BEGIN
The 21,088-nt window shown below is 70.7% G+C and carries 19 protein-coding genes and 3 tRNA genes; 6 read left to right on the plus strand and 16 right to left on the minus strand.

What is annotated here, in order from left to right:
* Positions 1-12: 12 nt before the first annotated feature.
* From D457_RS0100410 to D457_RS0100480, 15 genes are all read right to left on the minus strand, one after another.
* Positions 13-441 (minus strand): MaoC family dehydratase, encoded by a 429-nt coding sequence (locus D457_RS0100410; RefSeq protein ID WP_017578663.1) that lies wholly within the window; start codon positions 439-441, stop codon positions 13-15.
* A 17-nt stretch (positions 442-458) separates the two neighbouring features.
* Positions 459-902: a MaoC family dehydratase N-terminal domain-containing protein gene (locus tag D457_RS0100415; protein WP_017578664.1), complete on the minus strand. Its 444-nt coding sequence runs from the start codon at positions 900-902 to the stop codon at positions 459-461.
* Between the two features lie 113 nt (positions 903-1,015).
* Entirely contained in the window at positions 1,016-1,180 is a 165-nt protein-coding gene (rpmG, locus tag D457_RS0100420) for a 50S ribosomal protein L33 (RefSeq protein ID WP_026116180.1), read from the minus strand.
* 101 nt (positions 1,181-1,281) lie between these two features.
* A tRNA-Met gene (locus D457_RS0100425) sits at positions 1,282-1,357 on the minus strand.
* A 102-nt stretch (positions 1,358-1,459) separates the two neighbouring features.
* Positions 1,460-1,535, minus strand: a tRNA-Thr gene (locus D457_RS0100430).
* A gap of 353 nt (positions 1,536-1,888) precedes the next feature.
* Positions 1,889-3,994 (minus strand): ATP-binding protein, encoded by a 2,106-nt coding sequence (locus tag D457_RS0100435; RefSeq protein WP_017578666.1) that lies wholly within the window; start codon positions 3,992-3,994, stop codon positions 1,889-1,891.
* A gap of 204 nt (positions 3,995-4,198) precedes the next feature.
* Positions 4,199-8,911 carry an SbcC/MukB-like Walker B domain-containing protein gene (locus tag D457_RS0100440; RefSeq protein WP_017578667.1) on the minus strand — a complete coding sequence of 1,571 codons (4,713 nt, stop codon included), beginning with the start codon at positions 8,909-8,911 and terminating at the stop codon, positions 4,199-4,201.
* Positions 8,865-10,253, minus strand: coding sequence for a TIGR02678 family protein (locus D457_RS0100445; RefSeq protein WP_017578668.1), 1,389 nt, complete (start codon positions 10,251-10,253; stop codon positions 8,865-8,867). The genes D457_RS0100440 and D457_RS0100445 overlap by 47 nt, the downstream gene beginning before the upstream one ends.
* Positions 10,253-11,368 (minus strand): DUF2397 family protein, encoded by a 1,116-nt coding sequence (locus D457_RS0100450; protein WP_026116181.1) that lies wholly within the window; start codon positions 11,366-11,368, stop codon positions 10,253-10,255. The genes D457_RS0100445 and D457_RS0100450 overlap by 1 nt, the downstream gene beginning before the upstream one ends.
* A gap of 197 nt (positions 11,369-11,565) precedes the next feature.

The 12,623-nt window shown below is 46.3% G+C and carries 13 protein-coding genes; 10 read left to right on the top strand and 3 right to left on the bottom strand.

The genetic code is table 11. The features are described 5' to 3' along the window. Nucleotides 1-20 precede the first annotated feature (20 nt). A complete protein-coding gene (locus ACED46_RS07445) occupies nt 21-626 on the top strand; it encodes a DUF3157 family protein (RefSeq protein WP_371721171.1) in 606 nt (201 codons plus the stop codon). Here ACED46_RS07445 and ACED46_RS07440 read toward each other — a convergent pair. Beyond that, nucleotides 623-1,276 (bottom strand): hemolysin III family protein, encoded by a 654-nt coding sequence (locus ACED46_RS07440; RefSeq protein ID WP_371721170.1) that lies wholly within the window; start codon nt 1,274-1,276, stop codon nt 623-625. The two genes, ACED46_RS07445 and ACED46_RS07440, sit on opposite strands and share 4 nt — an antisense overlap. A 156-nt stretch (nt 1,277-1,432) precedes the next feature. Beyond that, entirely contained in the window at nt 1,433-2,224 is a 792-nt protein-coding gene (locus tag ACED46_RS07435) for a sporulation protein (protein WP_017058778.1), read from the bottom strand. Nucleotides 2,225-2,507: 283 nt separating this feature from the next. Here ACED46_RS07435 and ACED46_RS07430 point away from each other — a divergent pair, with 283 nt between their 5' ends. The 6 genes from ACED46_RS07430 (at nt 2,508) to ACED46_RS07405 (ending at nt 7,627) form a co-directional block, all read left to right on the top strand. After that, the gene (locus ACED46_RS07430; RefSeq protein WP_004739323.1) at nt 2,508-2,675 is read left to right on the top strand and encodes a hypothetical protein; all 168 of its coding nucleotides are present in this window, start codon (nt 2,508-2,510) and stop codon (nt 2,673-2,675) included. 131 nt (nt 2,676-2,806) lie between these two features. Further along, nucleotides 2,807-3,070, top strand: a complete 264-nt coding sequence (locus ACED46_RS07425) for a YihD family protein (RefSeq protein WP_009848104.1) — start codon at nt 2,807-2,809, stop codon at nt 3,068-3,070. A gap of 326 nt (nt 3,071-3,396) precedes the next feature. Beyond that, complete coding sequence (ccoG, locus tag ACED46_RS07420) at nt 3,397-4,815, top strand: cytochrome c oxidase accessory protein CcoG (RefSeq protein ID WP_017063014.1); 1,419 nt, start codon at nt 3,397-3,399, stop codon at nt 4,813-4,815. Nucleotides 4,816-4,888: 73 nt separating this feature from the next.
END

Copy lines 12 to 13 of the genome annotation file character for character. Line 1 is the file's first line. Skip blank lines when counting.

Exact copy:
* A 102-nt stretch (positions 1,358-1,459) separates the two neighbouring features.
* Positions 1,460-1,535, minus strand: a tRNA-Thr gene (locus D457_RS0100430).